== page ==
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  • Published: 1 February 2022
  • ISBN: 9781760898519
  • Imprint: Vintage Australia
  • Format: Trade Paperback
  • Pages: 432
  • RRP: $34.99

Making Australian History




A bold and expansive history that traces the changing and contested project of Australia’s national story. You will think about this country differently after reading this book.


'Clarke brings a historian's erudition to the ideas. Absolutely engrossing and it's beautifully written. ' KATE GRENVILLE

A few years ago Anna Clark saw a series of paintings on a sandstone cliff face in the Northern Territory. There were characteristic crosshatched images of fat barramundi and turtles, as well as sprayed handprints and several human figures with spears. Next to them was a long gun, painted with white ochre, an unmistakable image of the colonisers. Was this an Indigenous rendering of contact? A work of history?

Each piece of history has a message and context that depends on who wrote it and when. Australian history has swirled and contorted over the years: the history wars have embroiled historians, politicians and public commentators alike, while debates over historical fiction have been as divisive. History isn’t just about understanding what happened and why. It also reflects the persuasions, politics and prejudices of its authors. Each iteration of Australia’s national story reveals not only the past in question, but also the guiding concerns and perceptions of each generation of history makers.

Making Australian History is bold and inclusive: it catalogues and contextualises changing readings of the past, it examines the increasingly problematic role of historians as national storytellers, and it incorporates the stories of people.

  • Published: 1 February 2022
  • ISBN: 9781760898519
  • Imprint: Vintage Australia
  • Format: Trade Paperback
  • Pages: 432
  • RRP: $34.99

About the author

Anna Clark

ANNA CLARK is an award winning historian, author and public commentator. She has a PhD in History from the University of Melbourne and currently holds a prestigious Australian Research Council Future Fellowship at the Australian Centre for Public History at UTS. Anna is an internationally recognised scholar in Australian history, history education and the role of history in everyday life.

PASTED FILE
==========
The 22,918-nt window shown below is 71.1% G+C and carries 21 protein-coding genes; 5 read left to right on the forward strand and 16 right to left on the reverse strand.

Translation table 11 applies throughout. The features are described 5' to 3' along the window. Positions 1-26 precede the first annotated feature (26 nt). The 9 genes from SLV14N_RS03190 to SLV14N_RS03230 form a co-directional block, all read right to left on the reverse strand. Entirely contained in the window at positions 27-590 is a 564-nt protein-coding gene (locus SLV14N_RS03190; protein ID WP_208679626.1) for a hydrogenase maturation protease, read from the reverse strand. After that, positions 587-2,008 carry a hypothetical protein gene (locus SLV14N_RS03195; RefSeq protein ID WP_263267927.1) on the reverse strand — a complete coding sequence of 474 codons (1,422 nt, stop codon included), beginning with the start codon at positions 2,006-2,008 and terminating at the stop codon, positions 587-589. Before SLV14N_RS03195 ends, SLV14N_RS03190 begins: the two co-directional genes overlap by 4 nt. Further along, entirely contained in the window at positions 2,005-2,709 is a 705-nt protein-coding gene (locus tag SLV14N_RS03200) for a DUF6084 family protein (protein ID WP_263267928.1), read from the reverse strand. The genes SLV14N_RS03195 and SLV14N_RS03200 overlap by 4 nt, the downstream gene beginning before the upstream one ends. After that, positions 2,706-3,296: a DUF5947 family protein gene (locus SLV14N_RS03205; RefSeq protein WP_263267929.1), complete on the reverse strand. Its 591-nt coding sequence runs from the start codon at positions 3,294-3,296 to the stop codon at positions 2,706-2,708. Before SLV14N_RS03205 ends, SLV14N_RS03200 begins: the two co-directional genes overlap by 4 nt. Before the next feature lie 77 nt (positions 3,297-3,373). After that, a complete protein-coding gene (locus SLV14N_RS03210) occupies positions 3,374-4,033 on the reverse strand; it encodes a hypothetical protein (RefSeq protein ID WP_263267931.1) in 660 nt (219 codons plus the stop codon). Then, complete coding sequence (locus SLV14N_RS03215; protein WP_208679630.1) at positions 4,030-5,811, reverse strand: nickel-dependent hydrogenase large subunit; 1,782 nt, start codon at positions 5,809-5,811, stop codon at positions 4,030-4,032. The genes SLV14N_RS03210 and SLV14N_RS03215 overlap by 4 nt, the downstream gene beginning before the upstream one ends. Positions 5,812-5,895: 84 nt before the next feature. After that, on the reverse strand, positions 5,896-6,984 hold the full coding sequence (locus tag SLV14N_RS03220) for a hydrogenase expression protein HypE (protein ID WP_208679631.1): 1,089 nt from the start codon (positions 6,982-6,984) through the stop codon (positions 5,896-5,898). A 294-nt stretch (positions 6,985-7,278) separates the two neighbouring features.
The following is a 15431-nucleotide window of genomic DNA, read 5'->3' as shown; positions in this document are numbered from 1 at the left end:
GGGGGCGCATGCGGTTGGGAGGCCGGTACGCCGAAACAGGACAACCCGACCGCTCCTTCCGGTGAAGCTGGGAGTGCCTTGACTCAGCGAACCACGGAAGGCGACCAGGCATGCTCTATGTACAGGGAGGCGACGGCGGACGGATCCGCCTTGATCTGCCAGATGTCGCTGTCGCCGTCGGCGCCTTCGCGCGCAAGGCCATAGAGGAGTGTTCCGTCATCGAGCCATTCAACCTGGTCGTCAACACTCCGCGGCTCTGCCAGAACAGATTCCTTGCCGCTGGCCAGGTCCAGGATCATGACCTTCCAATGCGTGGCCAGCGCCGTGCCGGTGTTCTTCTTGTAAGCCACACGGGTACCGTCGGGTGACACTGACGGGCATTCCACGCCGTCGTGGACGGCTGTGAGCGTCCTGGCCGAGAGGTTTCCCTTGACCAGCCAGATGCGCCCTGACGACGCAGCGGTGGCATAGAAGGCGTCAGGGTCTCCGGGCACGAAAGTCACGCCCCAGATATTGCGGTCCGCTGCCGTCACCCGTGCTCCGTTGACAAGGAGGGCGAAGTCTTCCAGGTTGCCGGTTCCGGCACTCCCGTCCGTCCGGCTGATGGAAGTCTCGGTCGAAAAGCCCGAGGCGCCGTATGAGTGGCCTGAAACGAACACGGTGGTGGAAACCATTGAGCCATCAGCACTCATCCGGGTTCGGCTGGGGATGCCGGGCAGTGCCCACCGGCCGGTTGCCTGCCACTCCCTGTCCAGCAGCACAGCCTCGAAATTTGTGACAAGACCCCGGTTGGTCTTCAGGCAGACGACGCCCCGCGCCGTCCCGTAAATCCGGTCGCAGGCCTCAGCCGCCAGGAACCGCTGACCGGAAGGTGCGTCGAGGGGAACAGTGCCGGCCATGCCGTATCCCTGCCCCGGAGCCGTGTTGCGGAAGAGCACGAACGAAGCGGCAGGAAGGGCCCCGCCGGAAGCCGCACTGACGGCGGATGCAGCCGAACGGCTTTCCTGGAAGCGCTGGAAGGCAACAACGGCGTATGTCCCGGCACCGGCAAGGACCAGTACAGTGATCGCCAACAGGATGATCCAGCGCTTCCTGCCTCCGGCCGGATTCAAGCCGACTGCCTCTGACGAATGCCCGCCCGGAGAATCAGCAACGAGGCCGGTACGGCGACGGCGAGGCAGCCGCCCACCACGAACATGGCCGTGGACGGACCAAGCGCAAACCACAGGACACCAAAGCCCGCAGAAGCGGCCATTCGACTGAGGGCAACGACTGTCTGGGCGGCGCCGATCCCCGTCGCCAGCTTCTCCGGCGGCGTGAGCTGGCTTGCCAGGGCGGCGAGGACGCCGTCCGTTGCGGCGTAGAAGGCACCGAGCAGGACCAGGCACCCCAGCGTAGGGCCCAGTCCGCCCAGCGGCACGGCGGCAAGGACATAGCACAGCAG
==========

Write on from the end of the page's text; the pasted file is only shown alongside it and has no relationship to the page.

She has written influential books such as The History Wars (with Stuart Macintyre), which won the NSW Premier’s Prize and Queensland Premier’s Prize for History, History’s Children (about students’ attitudes to Australian history), and Private Lives, Public History, as well as two history books for children (Convicted!—listed as a Children’s Book Council of Australia notable book—and Explored!).

Praise for Making Australian History

Clark’s account of how Australian histories have been written – and why they were written as they were at the time they were – is lucid, sophisticated and utterly enthralling. From ‘blank slate’ to Deep Time, from the unimaginable and the unwritten to debates on compassion and imagination in history writing, Making Australian History offers the double thrill of reading the history of Australia and understanding, at the same time, why and how it was told, at different periods, as it was. To understand our history and the uses and blindnesses of histories told before opens up an understanding our many and varied selves, and those who have gone before us, to make Australian history. This book is an extraordinary achievement and a joy to read.

Anna Funder

In this brilliantly original book, Anna Clark tells the story of how Australian history has been created – not only by professional historians and authors but ordinary people using written word, sound, image and stone. By treating history-making as at once imaginative, scholarly and political, Clark invites us to consider who gains and who suffers when History has been the lens used to examine Australian experience. History is always contested – and this is the best ever account of what has been and still is at stake in this sometimes painful but always necessary business of rethinking Australian history.

Frank Bongiorno AM, Professor of History, Australian National University

One of a kind. Ambitious in scope, broad in its vision of history, and beautifully written. Like no other writer before her, Anna Clark has given us a compelling ‘life story’ of Australian history. With great insight and enviable clarity, she charts the making of Australian history over time and reveals the discipline’s cutting-edge concerns today. There is no better book for anyone interested in the origins and evolution of Australian history.